Heart of Devotion Retreat: Discovering the Path to Healing Through the Music of ‘Kirtanwallah’
- Kirtan singer Krishna Das helped us to delve deep into our spiritual practice and create unforgettable experiences that continue to echo within us.
Growing up in a Hindu household in India, I was introduced to the path of chanting in the name of Bhagwan, which is known as the Bhakti yoga path. This tradition has been a part of my family’s routine for generations, and it has played a significant role in shaping my spiritual beliefs and practices.
One of the daily rituals that we followed in my household was listening to morning prayers, which was a big part of our daily lives. Every morning, we would tune in to the radio and listen to Suprabhatham, which is a morning invocation prayer for Lord Sri Venkateshwara Swamy. As we went about our morning chores, the beautiful and melodious chants filled our home, creating a peaceful and serene atmosphere.
Despite moving to Carmel, Indiana, this tradition has continued in my family. Even today, we listen to Suprabhatham in the morning, and it brings back fond memories of my childhood in India. The path of Bhakti yoga has taught me the importance of devotion and surrender to a higher power, and it continues to be an integral part of my spiritual journey.
Life can sometimes present us with unexpected challenges that leave us feeling lost and helpless. During such times, we may turn to our spiritual practices to find comfort and solace. This was precisely the case when one of our close friend’s young adult daughter lost her battle with mental health challenges in March last year. It was a devastating loss that left us all reeling with grief and pain.
As a show of support, five of us immediately went to Dallas to be with our friend during this difficult time. While we were there, we turned to music and yoga as a way to cope with our emotions and find some measure of peace. These spiritual practices helped us to stay grounded and focused, and they provided a much-needed outlet for our grief.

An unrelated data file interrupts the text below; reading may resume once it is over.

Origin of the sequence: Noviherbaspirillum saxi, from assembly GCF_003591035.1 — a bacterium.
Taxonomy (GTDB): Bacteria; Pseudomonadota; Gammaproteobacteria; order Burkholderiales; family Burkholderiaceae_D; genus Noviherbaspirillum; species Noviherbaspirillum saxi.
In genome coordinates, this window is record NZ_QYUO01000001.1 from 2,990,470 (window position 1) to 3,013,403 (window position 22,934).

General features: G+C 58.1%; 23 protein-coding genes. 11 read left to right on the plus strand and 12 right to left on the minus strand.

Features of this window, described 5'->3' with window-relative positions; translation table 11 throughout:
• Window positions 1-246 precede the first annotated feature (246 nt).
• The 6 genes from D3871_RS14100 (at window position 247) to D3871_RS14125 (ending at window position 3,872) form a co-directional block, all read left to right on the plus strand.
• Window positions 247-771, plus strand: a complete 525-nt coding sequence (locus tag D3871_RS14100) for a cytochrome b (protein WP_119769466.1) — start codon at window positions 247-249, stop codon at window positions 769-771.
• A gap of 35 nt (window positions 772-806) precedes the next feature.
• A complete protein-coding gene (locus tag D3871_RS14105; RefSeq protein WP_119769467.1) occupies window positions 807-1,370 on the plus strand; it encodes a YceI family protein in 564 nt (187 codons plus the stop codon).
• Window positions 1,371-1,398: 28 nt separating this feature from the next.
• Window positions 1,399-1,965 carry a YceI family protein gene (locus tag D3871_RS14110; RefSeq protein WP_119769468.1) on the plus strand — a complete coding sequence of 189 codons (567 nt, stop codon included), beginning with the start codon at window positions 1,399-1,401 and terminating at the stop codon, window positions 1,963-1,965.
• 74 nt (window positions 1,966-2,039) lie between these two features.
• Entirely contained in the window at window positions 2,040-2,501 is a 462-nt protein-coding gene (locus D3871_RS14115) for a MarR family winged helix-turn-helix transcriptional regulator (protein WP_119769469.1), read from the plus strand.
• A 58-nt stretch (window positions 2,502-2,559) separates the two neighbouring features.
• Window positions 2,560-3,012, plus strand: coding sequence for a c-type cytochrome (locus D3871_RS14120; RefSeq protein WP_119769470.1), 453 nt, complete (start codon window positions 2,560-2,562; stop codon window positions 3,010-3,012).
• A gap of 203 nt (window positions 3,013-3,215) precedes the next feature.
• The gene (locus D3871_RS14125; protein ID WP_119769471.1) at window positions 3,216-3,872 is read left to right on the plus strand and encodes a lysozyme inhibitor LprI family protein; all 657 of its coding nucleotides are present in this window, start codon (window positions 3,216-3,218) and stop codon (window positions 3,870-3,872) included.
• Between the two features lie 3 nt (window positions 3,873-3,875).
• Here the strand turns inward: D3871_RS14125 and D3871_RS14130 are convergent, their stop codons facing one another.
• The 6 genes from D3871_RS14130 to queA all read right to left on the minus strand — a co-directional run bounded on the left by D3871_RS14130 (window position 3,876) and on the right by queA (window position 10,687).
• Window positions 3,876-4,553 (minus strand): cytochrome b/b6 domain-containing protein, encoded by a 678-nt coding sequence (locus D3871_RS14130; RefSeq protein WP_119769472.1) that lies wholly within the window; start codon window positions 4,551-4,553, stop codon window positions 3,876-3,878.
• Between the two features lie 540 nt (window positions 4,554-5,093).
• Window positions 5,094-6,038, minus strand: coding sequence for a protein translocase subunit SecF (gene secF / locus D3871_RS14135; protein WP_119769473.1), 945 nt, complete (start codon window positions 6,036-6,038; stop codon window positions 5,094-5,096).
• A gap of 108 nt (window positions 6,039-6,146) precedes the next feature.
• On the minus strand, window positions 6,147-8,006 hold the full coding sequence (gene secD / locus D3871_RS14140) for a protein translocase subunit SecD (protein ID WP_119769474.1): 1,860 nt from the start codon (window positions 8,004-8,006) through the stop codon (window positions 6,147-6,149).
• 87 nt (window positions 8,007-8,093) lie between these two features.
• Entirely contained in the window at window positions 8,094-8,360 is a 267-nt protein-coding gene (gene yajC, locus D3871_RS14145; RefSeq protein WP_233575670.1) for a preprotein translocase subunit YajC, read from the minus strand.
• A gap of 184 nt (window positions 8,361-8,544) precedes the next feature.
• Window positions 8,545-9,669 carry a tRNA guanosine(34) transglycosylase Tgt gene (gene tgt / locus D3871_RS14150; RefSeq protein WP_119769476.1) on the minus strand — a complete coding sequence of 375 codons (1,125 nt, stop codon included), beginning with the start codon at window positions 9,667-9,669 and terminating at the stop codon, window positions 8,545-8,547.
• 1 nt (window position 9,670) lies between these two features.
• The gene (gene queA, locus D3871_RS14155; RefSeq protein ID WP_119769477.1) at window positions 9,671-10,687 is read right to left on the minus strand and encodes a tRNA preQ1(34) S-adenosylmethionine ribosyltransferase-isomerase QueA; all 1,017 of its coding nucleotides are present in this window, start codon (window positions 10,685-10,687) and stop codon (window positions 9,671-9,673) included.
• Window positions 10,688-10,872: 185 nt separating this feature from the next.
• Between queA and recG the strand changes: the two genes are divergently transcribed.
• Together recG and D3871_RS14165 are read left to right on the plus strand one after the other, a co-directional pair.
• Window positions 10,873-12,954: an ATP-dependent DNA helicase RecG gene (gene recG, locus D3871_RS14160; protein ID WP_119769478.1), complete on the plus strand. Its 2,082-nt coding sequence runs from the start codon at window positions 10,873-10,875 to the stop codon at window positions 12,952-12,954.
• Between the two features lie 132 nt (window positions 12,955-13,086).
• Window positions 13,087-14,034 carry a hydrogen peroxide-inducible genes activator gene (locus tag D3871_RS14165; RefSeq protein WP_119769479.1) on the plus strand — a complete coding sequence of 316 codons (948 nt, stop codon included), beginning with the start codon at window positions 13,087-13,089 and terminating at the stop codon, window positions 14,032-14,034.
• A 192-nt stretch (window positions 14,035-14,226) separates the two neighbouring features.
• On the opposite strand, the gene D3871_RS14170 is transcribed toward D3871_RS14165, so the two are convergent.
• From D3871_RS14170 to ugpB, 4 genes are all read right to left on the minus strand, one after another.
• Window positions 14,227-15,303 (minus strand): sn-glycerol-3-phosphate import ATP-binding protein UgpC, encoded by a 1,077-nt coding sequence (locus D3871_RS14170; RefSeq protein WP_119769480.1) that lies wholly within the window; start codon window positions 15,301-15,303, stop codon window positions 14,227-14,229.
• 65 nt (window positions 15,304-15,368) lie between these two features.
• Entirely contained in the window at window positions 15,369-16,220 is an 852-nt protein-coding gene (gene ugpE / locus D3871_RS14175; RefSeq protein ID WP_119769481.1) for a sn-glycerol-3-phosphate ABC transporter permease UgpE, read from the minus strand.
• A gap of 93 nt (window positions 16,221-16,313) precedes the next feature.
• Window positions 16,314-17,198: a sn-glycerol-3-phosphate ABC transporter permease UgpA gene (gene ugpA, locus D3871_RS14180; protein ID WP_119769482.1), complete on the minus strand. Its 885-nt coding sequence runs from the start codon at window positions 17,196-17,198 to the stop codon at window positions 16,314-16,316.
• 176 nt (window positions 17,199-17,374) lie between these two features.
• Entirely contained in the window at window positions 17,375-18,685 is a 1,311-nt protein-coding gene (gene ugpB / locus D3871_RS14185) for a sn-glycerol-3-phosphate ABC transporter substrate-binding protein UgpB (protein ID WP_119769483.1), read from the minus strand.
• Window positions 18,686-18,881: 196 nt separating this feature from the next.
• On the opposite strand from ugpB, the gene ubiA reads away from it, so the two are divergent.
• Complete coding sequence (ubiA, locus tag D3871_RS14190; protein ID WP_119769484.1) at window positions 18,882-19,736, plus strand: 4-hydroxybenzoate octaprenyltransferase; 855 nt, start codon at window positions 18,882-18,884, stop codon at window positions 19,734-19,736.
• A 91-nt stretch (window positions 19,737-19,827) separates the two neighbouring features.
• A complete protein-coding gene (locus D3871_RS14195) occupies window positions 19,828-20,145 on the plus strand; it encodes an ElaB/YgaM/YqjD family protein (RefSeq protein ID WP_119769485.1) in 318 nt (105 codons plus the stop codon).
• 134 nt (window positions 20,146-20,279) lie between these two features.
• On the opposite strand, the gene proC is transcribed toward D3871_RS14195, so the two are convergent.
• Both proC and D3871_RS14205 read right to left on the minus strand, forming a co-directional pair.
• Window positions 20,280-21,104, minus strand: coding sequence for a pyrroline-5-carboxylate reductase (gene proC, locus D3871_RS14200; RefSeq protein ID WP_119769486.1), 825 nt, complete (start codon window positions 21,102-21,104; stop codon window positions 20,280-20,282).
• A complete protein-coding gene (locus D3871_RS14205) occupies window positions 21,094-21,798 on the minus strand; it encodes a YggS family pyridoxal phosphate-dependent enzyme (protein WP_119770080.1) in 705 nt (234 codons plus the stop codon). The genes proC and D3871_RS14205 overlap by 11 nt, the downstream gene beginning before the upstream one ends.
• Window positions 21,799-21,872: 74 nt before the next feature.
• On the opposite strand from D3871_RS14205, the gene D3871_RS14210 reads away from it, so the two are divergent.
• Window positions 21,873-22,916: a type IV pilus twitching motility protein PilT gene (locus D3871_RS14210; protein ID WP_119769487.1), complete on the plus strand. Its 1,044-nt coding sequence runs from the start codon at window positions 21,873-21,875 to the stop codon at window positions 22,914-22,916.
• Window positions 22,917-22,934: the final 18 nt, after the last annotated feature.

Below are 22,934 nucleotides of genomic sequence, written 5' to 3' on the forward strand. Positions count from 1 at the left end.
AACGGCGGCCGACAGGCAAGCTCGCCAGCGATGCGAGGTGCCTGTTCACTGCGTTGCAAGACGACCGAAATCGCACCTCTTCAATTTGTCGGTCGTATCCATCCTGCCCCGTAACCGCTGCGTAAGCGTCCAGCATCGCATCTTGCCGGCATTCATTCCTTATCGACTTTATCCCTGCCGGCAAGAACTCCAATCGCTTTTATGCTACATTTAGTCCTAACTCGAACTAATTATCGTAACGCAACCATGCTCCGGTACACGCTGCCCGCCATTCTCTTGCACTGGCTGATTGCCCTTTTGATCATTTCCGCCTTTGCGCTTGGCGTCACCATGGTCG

Through this experience, we learned that our spiritual practices can serve as a source of comfort and strength during the darkest moments of our lives. They can help us to find meaning and purpose, even when everything seems lost. And most importantly, they can remind us that we are not alone, and that there is always hope for a brighter tomorrow.
Krishna Das, a highly regarded kirtan singer who has studied under the Indian saint Neem Karoli Baba, played a significant role in our healing journey through his music. Following our positive experience with his music, we decided to attend his annual retreat, Heart of Devotion, in upstate New York in the spring of 2023.
The past weekend was nothing short of extraordinary as we embarked on a transformative voyage of discovery. We gathered at the Heart of Devotion Retreat at pristine/serene Garrison Institute, N.Y., under the guidance of the renowned Kirtan wallah, Krishna Das, to delve deep into our spiritual practice and create unforgettable experiences that continue to echo within us.
The retreat’s inaugural evening commenced with a soothing 90-minute yoga session led by Betsy Kase, which helped to relax our minds and prepare us for the main event of the evening: the first of several kirtan sessions by Krishna Das. As K.D. began with three omkaras and launched into his initial kirtan, “Brindavan Hare Ram,” we were transported to another realm for the next two hours. The chanting was an exhilarating experience that was unlike anything we had experienced in a long time.
During the Saturday morning yoga session, Jill Ganasi talked about the four paradigms of yoga philosophy – Karma, Bhakti, Raja, and Jnana Yoga – each providing unique solutions to specific problems that prevent us from attaining liberation.
Karma Yoga (the Path of Action) teaches that selfishness is the problem, and selflessness is the solution. This path is suitable for those who do not believe in any God or form of divinity or fall asleep during meditation. When we serve others without any desire for reward or recognition, it leads to the attainment of bliss.
Bhakti Yoga (the Path of Devotion) teaches that the lack of devotion is the problem, and having faith is the solution. It is the path of God’s realization through spiritual practices.